HARRISBURG, Pa. (AP) — Gov. Tom Wolf on Tuesday brushed aside questions about whether he will issue more orders for shutdowns as cases of the omicron variant of COVID-19 spread quickly and fill Pennsylvania’s hospitals with unvaccinated patients.
Wolf, speaking during a regularly scheduled appearance in KDKA-AM radio in Pittsburgh, reiterated that the vaccine is his administration’s strategy for fighting the spread of COVID-19.READ MORE: As Winter Storm System Moves In, Pittsburghers Pack Grocery Stores For Last-Minute Items
“The vaccine is our strategy and people need to get the vaccine,” Wolf said.
Wolf’s Department of Health expects new cases to peak in January, followed by a peak in hospitalizations in February and a peak in deaths in late February to early March.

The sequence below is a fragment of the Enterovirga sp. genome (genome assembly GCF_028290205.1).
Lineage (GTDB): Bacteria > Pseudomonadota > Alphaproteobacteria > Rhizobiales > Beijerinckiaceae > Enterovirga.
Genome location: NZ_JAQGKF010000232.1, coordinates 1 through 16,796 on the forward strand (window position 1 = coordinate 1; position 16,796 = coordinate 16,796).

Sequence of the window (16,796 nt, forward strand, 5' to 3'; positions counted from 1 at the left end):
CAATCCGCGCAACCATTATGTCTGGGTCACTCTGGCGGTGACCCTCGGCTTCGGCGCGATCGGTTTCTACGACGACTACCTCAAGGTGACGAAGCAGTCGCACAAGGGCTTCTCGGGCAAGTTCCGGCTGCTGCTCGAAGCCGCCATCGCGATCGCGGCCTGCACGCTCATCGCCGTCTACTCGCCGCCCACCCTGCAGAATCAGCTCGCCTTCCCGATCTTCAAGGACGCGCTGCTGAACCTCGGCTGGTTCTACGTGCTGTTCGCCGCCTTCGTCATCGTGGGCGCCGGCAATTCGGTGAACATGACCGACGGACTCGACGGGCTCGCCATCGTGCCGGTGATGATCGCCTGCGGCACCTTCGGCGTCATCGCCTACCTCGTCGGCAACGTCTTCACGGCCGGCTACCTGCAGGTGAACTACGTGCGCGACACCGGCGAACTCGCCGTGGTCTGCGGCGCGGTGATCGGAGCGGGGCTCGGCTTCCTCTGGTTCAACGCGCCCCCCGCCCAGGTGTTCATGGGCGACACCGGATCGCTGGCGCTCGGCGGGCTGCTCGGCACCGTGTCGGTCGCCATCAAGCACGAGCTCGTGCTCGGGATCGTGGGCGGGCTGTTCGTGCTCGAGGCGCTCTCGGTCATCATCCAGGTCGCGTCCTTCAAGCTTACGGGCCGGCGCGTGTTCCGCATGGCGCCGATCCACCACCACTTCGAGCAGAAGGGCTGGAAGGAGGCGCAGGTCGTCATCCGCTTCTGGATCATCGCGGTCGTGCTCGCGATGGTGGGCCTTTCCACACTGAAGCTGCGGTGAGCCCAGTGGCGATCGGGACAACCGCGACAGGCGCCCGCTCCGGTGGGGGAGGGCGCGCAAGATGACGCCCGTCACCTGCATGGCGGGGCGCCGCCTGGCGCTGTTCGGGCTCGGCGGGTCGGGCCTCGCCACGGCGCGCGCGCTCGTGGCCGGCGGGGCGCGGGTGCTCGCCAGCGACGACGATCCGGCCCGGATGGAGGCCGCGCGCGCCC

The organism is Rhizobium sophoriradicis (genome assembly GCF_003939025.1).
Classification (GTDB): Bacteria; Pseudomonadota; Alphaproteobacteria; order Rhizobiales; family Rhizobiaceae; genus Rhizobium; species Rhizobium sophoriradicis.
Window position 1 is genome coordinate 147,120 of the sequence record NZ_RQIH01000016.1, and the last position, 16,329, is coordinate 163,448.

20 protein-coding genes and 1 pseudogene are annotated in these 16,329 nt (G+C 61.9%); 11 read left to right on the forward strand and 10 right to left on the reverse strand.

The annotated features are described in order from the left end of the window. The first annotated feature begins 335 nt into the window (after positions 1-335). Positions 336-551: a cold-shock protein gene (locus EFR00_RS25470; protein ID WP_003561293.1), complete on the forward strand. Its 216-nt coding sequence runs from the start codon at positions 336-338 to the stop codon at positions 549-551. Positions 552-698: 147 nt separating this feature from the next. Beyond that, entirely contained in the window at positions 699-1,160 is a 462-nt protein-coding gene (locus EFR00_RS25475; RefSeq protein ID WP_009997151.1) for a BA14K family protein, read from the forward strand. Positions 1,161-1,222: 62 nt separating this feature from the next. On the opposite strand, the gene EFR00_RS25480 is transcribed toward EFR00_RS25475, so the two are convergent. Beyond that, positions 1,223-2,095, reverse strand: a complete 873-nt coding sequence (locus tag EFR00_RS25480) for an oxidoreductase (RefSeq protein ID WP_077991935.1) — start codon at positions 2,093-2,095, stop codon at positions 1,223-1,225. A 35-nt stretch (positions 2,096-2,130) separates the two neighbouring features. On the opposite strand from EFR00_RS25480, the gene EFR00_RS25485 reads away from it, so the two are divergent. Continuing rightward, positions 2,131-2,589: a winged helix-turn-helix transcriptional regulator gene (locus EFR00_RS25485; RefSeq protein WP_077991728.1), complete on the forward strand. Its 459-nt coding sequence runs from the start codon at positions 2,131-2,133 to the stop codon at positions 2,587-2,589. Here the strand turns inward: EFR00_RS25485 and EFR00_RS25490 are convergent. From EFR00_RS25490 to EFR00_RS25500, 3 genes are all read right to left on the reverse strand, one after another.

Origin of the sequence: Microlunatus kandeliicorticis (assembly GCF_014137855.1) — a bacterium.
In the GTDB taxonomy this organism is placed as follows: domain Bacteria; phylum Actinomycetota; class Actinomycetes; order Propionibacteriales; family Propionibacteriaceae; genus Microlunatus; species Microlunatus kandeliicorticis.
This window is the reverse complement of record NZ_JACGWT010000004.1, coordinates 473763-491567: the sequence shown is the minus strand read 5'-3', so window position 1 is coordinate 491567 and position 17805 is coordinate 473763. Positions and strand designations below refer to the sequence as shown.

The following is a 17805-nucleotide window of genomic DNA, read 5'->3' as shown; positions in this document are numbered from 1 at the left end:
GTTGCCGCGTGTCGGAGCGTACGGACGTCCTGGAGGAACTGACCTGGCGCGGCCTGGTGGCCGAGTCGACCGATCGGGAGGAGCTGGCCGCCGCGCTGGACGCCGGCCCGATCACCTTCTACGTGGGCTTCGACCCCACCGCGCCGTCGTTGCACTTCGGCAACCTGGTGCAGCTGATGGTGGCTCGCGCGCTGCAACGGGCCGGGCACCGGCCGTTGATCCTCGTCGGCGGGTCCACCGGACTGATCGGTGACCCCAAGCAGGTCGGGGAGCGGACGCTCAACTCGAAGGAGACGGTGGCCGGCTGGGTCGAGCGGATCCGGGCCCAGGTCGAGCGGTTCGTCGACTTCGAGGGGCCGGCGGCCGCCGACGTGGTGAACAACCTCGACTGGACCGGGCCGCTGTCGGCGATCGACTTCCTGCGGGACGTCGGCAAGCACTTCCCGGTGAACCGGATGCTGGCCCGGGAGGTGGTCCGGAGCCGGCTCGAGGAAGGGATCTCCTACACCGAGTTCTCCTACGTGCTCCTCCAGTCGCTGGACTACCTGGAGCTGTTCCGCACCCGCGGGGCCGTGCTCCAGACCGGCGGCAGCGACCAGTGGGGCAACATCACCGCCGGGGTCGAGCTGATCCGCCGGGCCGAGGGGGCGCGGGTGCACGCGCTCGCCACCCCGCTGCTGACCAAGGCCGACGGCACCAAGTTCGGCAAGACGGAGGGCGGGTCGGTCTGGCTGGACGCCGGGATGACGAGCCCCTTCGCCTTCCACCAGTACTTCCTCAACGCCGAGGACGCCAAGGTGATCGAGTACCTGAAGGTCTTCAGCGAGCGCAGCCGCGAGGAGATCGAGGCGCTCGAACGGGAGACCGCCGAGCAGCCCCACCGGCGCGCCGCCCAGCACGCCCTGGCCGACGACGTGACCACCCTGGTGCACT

Hospitals and nursing homes hit by severe staffing shortages have been sounding the alarm as largely unvaccinated COVID-19 patients fill hospital beds. Wolf’s administration said it is working to bring health care workers from out-of-state to help.READ MORE: 1 Shot In Downtown Pittsburgh
At the start of the pandemic in spring 2020, Wolf ordered schools to shut down for in-person instruction, issued a broad stay-at-home order, closed businesses deemed “non-life-sustaining” and ordered masks to be worn indoors and in public where social-distancing was impossible.
However, he has since seen that authority crimped amid pushback from Republican lawmakers.
Voters handed more authority over emergency disaster declarations to lawmakers and the state Supreme Court ended Wolf’s masking order in schools and child care centers, saying it lacked legal justification after the Republican-controlled Legislature voted in June to terminate Wolf’s COVID-19 emergency disaster declaration.MORE NEWS: Seven Springs Opens Faster, High-Capacity Chairlift
(Copyright 2020 The Associated Press. All rights reserved. This material may not be published, broadcast, rewritten or redistributed without permission.)